International Journal of Applied Philosophy 20 (1): 143-157. 2006.
    Recent decades have witnessed rape and sexual violence used on such a massive scale and often in a widespread and systematic program that the international community has had to recognize that rape and sexual violence are not just war crimes but might be crimes against humanity or even genocide. I suggest that just war theory, while limited in its applicability to mass rape, might nevertheless offer some framework for making the determination of when sexual violence and rape constitute war crimes…Read more
  •  39
    Seeking Solidarity
    Philosophy Compass 10 (10): 725-735. 2015.
    Using relations of solidarity in global contexts, this article explores some of the debates about what constitutes solidarity. Three primary forms of solidarity are discussed, with particular attention to the different nature of the solidaristic relations and their moral obligations
  •  30
    Seven Principles for Better Practical Ethics
    Teaching Philosophy 19 (4): 337-355. 1996.
    This paper attends to the question of how to effectively teach ethics in universities. The author challenges the accepted skepticism amongst other disciplines that philosophers are no longer equipped to teach ethics courses to accommodate the moral demands of the contemporary world. Philosophers are believed to merely focus on abstract issues concerning moral attitudes and behavior. Currently, ethics courses in universities have replaced abstract moral issues of moral theory with concrete issues…Read more
  •  25
    Speaking from the Heart
    Radical Philosophy Review of Books 9 (9): 47-50. 1994.
  •  25
    March madness: A case in applied ethics
    with Eric Riviello
    Teaching Philosophy 31 (2): 141-150. 2008.
    What is at stake when students sell the highly sought-after basketball tickets they receive for free through a university’s lottery system? This article discusses a case in applied ethics taken from the experience of college students and extrapolates from that to the distribution of other scarce resources using lotteries. By examining an event relevant to the actual experience of students, we challenge them to see how normative moral theory may be used and what values are central to moral decisi…Read more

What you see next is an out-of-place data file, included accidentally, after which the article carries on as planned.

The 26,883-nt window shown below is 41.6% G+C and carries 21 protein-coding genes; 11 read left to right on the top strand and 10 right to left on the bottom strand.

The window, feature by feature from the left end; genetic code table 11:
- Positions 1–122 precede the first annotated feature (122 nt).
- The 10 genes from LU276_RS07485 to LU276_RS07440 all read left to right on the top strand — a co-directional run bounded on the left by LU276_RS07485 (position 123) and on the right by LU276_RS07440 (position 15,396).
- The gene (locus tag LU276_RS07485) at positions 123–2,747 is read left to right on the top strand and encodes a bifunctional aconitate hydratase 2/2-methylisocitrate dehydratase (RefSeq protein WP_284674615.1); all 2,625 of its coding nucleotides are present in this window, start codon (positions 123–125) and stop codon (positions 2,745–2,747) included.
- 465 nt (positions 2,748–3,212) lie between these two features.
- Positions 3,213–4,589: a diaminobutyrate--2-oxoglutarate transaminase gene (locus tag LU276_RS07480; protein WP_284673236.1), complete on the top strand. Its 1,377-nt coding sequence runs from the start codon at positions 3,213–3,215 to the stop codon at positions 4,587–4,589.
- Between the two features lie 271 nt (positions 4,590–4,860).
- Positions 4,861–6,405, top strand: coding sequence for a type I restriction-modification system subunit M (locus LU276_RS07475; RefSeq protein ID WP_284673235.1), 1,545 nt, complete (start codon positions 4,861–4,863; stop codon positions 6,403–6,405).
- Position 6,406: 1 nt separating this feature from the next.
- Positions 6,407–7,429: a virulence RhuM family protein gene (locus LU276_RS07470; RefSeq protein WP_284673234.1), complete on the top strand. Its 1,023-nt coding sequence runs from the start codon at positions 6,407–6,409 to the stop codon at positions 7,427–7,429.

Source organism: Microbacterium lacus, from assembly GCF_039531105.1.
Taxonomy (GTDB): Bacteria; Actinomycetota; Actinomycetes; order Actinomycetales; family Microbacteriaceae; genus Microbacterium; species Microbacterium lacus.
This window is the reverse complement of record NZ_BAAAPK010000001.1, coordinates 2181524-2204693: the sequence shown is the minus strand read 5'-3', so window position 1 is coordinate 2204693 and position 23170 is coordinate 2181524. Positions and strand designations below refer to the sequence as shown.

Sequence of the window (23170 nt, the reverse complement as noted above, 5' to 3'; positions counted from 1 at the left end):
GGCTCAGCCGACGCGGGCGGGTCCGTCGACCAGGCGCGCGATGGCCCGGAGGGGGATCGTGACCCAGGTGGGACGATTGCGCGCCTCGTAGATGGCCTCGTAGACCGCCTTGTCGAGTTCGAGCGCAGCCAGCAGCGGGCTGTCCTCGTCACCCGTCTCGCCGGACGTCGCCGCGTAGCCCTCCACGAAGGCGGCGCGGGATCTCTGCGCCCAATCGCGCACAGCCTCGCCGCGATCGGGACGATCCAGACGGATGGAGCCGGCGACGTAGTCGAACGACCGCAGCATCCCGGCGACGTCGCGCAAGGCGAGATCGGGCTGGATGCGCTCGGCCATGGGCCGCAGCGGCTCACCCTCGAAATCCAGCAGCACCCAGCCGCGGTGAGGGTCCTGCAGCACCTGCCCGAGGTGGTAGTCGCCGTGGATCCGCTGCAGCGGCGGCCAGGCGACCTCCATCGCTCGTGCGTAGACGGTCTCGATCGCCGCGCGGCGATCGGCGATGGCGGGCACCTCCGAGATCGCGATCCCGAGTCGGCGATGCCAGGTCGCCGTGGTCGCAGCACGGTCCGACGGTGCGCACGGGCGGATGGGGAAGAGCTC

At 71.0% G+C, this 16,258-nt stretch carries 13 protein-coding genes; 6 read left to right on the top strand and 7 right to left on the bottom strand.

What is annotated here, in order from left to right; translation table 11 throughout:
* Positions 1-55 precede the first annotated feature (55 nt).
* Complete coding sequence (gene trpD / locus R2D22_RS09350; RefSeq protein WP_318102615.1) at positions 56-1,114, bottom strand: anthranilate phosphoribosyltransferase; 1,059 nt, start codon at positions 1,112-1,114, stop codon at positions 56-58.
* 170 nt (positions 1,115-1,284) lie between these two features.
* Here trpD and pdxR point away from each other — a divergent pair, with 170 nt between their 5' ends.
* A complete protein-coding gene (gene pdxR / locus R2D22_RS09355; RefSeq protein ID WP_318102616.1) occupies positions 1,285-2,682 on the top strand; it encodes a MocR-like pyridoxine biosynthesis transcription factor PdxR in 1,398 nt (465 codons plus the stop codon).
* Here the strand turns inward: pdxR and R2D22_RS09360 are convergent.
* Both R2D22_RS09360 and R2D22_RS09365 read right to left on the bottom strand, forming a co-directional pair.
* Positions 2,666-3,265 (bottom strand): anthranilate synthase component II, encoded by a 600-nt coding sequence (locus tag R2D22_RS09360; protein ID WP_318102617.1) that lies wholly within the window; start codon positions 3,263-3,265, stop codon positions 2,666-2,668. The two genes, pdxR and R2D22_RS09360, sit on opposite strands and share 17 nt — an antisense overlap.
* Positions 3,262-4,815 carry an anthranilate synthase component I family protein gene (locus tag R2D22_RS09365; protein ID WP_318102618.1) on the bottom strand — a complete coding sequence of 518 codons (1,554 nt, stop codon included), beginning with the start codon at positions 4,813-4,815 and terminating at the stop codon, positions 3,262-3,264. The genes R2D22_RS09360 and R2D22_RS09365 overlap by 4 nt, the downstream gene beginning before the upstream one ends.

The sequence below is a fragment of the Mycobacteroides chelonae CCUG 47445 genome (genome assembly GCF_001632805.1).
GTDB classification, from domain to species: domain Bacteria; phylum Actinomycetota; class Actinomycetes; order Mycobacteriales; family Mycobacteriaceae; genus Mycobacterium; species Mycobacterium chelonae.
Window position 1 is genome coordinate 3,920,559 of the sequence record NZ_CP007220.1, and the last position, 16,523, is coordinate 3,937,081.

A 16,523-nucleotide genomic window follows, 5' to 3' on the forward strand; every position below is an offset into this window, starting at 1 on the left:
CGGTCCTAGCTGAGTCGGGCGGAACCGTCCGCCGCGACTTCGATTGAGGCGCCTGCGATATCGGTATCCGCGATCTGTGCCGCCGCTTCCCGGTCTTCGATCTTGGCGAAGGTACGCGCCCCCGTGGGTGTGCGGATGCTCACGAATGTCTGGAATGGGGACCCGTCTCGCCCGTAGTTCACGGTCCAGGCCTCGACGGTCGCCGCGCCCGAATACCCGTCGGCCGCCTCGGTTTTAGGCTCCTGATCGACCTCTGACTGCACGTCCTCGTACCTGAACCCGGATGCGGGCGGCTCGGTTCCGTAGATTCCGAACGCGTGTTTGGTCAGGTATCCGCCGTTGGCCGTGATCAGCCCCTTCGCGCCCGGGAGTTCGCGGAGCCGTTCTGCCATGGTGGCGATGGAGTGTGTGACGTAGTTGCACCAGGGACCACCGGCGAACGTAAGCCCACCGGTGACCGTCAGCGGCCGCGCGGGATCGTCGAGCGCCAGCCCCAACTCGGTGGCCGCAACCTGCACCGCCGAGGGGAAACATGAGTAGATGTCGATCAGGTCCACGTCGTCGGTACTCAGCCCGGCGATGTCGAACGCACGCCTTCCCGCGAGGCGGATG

•  22
  •  22
    Iris Marion Young took a strong stance against humanitarian intervention and other so-called legitimate instances of what she calls ‘official violence’. Nevertheless, she was also aware that there may be some situations for which military humanitarian intervention should at least be considered. Young was concerned that some states will use their obligation to defend against human rights violations as a mechanism in securing or maintaining global dominance. In addition, she recognized that what c…Read more
  •  20
    Virtuous Bacchanalia
    with Chiji Akoma
    Clr James Journal 15 (1): 206-227. 2009.
  •  20
    From Global Justice to Global Solidarity: Editor’s Introduction
    Journal for Peace and Justice Studies 17 (1): 2-8. 2008.
  •  20
    This article examines some of the conceptual history of collective political action within feminist movements beginning with sisterhood and moving to feminist political solidarity. I argue that feminist political solidarity is built on a commitment by individuals to form a unity in opposition to injustice or oppression. Three moral relations emerge from this understanding of feminist political solidarity: the relation to the cause, the relation among members of the solidary group, and the rela…Read more
  •  20
    In Stephen Nathanson’s important new book, he offers and defends a definition of terrorism that relies on a conception of innocence that blends both moral innocence and status innocence. I argue that this understanding of innocence needs to be modified in two ways. First, status innocence ought to incorporate the notion of opposition. It is not just in becoming a soldier that one sacrifices status innocence; it is in the context of war or opposition. Second, I argue that moral innocence understo…Read more
  •  18
    Crimes Against Humanity: A Beginner’s Guide (review)
    Journal for Peace and Justice Studies 19 (1): 97-100. 2009.
  •  18
  •  17
    The Contradictions of Freedom: Philosophical Essays on Simone de Beauvoir's the Mandarins (edited book)
    with Shannon Mussett
    State University of New York Press. 2005.
    _The essential companion to Simone de Beauvoir's celebrated novel._
  •  17
    Chapter. 1. Philosophical. Perspectives. on. Democracy. in. the. Twenty-First. Century: Introduction. Ann E. Cudd and Sally J. Scholz Abstract Recent global movements, including the Arab Spring, the Occupy Movement, as well as polarizing ...
  •  16
    Book review (review)
    with Joram Graf Haber
    Journal of Value Inquiry 30 (4): 579-586. 1996.
  •  15
    Symposia on Gender, Race and Philosophy
    In David Papineau (ed.), Philosophy, Oxford University Press. pp. 5--1. 2009.